The hijab is one of the most well-known symbols of Islam, but is this a fair association to make? Fatimah Jackson-Best reflects on her personal hijab journey and the bigger picture behind the cloth.
I began to regularly wear a hijab when I was a preteen attending an Islamic school. At this impressionable age, I looked to my friends and peers to know what the norm was, and at this time it was to cover our heads. For me there really wasn’t a conscious choice in the matter; the hijab was an expectation that I would fulfil as a Muslim girl, so I wore it without question or much personal reflection.
When I turned 18, I began to experiment with my hijab style. Rather than pinning or draping it in the front as I had done for years, I started to wrap it up at the back of my head into a bun. I will never forget the reactions of my parents and community to the change. Some thought I was going through a rebellious phase, while others assumed I was slipping away from Islam.
But really, I was exploring my identity as a hijabi. As a young girl who had started to wear a scarf as a part of my school uniform, it naturally spilled over into my everyday life, but I was never asked if I wanted to wear the hijab. When I became a young adult I finally had an option, and while I didn’t want to remove it altogether, I decided to adjust it to my own liking.
During my experimental stage and up to now I have come to understand the hijab in many ways, but I do not believe that it is necessarily an indicator of a woman’s level of belief. We all know women who wear hijabs and those who do not, and both will have varying levels of faith and different relationships with God. In my opinion the hijab isn’t a barometer of faith, nor should it be.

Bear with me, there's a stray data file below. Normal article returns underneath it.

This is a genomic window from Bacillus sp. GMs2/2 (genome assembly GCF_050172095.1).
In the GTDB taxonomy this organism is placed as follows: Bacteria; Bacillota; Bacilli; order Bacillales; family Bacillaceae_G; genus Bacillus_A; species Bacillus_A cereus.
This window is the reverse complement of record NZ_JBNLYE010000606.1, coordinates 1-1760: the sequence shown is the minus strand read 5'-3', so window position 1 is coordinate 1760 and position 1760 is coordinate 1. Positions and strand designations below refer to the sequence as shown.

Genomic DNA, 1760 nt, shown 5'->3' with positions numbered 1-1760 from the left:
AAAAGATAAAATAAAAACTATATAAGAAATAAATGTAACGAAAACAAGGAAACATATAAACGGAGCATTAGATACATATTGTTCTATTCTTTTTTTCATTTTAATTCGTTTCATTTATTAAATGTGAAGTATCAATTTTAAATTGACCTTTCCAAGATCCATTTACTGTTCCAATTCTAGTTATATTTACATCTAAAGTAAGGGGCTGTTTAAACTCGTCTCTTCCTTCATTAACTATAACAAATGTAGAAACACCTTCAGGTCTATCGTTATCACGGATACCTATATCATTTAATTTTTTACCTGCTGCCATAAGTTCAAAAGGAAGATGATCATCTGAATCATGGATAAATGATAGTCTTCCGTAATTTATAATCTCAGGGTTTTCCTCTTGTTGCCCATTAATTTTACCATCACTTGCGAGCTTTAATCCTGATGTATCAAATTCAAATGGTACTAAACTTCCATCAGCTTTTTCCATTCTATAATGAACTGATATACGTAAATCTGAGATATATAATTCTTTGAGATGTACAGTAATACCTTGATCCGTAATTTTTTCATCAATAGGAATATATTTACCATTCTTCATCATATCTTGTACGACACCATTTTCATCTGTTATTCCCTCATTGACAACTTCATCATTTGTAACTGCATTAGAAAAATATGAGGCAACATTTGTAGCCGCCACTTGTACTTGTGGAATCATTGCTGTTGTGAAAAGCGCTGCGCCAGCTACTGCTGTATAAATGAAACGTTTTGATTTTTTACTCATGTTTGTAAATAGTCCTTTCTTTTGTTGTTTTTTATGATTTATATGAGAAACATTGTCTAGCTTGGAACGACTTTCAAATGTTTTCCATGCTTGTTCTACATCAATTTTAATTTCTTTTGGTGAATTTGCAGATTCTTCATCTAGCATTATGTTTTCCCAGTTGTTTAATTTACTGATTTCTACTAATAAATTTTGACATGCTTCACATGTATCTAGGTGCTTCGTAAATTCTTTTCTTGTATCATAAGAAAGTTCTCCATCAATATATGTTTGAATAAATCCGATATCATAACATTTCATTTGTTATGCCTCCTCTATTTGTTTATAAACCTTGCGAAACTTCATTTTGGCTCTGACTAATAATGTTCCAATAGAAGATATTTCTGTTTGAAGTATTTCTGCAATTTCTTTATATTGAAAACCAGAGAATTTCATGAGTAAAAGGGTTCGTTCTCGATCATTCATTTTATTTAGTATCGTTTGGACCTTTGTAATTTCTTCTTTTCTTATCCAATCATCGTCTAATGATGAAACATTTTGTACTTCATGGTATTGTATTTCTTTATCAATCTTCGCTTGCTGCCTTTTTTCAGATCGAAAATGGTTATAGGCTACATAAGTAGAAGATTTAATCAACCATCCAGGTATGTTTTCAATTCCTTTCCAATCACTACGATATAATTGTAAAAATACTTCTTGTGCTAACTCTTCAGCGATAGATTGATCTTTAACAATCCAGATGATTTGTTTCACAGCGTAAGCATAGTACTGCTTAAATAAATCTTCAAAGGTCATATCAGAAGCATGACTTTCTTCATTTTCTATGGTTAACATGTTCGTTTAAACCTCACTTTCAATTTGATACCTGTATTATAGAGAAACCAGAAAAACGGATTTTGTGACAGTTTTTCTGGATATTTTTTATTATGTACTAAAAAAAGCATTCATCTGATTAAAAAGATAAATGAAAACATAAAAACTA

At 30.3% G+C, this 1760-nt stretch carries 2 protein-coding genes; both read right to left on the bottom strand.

Every woman’s journey to the hijab is personal and unique, but many of our paths will have some similarities. For some women like me, the hijab may not be a conscious decision, which is why so many of us struggle with it or experiment with its style. For others, wearing the hijab is a choice made through a woman’s own thought process and a reflection of her relationship with Allah (swt). And of course there are others who may choose not to wear the hijab at all and risk facing judgement from men and women despite the very personal nature of their actions.
To me, none of these women are spiritually or religiously above the other. But one of the hardest things about being a hijabi (or not being a hijabi) is the hierarchy we are put in according to how or if we cover our hair. Being a hijabi comes with a certain set of expectations about how a Muslim woman should behave and dress. To step outside of these confines invites an unfair amount of scrutiny and public opinion.
Women who do not cover their hair or who do not cover in a traditional way are also scrutinised and subjected to assumptions about their religious convictions. At the heart of these perspectives on the hijab is a troubling focus on women’s bodies, and fundamentally our spiritualities. This may limit our ability to make choices about the hijab that are reflective of what we truly want. Instead we are made to fulfil certain social expectations that satisfy what others want for us.
It also must be said that Muslim men’s bodies are not put under the same amount of scrutiny as Muslim women. A man’s beard or kufi (or lack thereof) does not receive the same amount of attention and debate as a woman’s hijab. This is very telling of our priorities as a Muslim community and the ways that women have been made to bear the burden of being symbols of religious ideology. We all hear the talk about how a woman in hijab is like a pearl in a shell, but where are the metaphors for men that similarly stress the importance of their modesty?
These are questions I ask as I continue to experiment with my hijab. I’ve recently made a personal decision to go back to draping my hijab in the front. I am still processing why I made this change, but once again it is my choice to decide how I wear my hijab.